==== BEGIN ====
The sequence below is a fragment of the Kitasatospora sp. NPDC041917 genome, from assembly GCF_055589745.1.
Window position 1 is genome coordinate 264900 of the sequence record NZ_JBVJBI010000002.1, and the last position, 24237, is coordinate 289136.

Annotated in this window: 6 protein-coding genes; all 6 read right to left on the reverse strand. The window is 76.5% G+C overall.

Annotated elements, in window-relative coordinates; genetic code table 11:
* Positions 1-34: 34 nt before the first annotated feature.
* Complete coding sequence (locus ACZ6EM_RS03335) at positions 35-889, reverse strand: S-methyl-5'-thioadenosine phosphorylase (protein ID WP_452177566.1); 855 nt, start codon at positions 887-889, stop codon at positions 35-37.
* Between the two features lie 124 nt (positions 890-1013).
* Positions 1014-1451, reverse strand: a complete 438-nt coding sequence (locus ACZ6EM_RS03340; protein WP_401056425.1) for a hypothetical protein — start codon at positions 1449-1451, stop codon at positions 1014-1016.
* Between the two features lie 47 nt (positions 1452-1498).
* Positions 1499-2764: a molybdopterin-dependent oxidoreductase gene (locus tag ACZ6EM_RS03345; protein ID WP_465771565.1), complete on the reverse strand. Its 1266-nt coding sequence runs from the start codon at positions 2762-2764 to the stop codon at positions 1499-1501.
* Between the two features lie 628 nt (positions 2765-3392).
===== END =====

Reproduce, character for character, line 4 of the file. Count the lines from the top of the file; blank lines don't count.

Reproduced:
Annotated elements, in window-relative coordinates; genetic code table 11: